Anything But Average

From 1926 to 2020, the average return for the U.S. stock market was basically 10% per year. Not too shabby. A 10% annual return over 30 years will produce extraordinary results. The worst 30-year rolling return during this time period was 8% from 1929-1958. The total return for an 8% annual return over 30 years is 900%. Pretty decent for the worst result ever.

So, why doesn’t everyone just clock in, take their returns, and go home wealthy? I assume that is what would happen if you could consistently rely on 10% returns every year. Unfortunately, that’s not how it works. While 10% is the long-term average, the actual yearly market returns are anything but average.

This is a quality that both LeBron James and the stock market share. Yes, that LeBron James. He’s one of the greatest basketball players of all time (although he’s probably going to get bounced in this year’s playoffs by the Jazz) and has accomplished almost everything that there is to accomplish in basketball. However, there is one thing that still eludes him.

Lebron is known for his consistency. Every season throughout his 17-year career he’s hovered around his career averages of 27 points, 7 rebounds, and 7 assists. Yet in over 1,300 games played, he’s never recorded a 27-7-7 stat line. Not once.

A similar phenomenon happens in the stock market. However, unlike Lebron James, the stock market isn’t nearly as consistent. It does not hover around its long-term average year to year.

The chart below maps out the yearly returns of the S&P 500 and shows just how volatile it is each year:

Good luck trying to predict what’s going to happen next. The stock market produces wildly different returns each year.

In fact, calendar year returns plus or minus 2% from the 10% long-term average (so 8% to 12%) have happened in just 5 calendar years. So only about 5% of all years since 1926 have seen average returns.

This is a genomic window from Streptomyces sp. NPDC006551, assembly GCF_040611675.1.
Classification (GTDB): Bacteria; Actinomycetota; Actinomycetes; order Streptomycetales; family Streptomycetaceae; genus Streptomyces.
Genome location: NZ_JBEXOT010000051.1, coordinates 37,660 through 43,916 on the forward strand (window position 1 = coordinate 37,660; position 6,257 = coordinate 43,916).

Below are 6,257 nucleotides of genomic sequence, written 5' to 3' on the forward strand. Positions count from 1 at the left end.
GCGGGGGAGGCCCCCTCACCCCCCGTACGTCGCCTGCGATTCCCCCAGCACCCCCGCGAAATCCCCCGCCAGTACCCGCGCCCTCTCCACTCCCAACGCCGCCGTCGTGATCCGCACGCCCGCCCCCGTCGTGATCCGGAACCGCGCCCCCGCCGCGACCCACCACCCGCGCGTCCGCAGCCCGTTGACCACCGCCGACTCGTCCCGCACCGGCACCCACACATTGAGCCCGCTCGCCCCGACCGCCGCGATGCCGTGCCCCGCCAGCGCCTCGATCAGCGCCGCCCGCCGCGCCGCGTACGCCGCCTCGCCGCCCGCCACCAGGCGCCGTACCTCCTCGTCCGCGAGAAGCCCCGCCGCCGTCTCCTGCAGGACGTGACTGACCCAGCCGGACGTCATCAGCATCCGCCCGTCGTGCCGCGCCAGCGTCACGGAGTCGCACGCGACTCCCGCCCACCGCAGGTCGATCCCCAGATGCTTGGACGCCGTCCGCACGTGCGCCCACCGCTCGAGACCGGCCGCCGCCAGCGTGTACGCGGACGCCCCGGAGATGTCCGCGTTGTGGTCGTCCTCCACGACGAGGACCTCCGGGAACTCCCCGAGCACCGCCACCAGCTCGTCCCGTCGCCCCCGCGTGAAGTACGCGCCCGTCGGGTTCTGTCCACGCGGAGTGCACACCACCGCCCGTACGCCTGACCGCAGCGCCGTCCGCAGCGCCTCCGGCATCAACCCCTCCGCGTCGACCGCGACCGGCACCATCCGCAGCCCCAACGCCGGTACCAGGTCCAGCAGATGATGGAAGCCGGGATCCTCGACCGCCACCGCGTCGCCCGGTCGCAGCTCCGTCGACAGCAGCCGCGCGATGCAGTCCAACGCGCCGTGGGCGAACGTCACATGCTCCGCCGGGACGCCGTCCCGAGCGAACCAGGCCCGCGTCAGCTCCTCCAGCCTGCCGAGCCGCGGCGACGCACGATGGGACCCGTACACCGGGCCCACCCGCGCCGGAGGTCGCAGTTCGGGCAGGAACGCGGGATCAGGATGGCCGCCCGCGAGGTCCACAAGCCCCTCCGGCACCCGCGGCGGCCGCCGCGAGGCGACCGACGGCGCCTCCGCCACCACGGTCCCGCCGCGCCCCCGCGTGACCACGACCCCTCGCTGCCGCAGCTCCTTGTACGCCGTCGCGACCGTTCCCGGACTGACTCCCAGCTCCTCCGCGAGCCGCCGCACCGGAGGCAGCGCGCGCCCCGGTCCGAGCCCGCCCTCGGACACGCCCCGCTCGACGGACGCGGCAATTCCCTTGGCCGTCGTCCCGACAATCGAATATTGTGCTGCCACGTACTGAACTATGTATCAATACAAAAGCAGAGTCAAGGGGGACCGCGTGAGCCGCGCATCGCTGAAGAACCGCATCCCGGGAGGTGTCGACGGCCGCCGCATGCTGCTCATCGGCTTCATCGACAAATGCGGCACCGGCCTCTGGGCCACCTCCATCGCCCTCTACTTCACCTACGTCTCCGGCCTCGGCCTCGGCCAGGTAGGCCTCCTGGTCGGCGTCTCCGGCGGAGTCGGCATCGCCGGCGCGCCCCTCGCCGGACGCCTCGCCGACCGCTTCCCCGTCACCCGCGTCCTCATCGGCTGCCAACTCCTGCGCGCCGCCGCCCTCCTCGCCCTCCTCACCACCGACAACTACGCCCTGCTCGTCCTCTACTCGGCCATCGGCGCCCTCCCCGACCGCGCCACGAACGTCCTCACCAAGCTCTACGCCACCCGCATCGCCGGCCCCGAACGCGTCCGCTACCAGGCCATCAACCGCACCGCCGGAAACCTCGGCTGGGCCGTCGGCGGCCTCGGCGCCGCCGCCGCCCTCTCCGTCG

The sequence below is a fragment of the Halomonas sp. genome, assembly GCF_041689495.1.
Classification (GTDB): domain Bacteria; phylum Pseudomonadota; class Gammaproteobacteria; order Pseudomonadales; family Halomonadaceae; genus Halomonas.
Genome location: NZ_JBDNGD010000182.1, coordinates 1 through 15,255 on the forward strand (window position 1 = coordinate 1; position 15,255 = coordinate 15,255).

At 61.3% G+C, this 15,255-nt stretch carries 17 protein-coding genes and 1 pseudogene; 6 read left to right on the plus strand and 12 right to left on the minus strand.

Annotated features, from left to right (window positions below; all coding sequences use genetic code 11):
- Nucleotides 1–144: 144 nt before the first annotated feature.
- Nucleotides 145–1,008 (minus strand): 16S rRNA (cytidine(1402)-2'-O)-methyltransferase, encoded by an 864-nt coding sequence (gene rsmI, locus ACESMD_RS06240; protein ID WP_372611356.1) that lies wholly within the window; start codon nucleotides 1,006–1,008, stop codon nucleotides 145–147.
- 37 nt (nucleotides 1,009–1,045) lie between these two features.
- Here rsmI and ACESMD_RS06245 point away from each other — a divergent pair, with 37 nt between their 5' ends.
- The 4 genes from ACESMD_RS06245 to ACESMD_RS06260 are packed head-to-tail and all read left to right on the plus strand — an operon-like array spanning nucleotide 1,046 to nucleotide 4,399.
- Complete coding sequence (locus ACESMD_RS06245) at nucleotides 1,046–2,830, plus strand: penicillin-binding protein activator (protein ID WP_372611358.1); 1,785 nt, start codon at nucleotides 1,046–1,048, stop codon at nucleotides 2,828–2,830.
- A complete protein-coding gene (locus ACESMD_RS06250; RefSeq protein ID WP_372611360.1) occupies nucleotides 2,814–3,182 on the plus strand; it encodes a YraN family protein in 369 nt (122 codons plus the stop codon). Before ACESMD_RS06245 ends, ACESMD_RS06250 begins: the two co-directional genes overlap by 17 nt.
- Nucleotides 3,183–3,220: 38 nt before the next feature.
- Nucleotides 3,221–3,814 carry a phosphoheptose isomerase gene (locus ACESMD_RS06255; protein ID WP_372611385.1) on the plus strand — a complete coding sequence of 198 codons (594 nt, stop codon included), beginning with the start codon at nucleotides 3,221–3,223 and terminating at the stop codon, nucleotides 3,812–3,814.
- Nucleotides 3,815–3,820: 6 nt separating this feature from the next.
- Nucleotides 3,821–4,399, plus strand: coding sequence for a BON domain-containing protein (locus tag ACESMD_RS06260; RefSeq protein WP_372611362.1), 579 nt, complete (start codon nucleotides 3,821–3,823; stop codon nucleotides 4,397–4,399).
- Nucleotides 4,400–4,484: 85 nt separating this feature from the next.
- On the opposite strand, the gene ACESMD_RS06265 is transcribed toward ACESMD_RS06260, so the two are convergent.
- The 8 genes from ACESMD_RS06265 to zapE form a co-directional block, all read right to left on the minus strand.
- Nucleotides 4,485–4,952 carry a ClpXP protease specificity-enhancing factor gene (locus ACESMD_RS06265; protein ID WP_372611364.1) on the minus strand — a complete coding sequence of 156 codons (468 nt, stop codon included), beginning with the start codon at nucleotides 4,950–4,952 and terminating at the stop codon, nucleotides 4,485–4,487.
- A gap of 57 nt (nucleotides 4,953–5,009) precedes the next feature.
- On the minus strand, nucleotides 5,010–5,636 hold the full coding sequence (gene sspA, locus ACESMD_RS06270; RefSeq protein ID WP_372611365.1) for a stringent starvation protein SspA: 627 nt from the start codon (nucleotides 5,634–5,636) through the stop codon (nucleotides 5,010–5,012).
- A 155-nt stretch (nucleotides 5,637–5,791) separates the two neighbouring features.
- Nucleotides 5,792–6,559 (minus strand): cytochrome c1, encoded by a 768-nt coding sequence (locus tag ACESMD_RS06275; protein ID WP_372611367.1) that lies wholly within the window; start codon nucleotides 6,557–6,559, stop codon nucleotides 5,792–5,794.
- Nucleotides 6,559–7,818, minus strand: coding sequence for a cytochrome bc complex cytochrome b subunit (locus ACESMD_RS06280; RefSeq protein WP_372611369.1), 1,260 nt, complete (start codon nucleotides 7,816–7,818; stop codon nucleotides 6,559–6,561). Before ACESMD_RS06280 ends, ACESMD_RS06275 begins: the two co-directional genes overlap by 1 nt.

The thing is, if market returns were consistent there would be no risk. Everyone would do it. And if there was no risk to investing in the stock market then there would be no opportunity for a return. You can’t have one without the other.

The only way to take some of the uncertainty out of investing is to have a long time horizon. The longer you invest, the closer you’ll get to the long-term average. The annual returns for any number of non-overlapping 30-year periods are solid. Here are a few examples:

  • 1926-1955: 9.7%
  • 1956-1985: 9.4%
  • 1986-2015: 10.3%


  • 1931-1960: 9.8%
  • 1961-1990: 10.1%
  • 1991-2020: 10.6%

Now, who knows if the next 95 years will be as good to investors as the last 95. A tenet of investing is that past performance does not guarantee future results. You can never truly escape risk.

Those who achieve the average long-term returns are those who invest for a long time. Simple as that. But it’s never been easier to pay attention to, and panic over, short-term market movements. Still, if you want high returns over the long haul you’ll have to accept volatility.

Short-term uncertainty is the price to pay for long-term investing success.

Thanks for reading!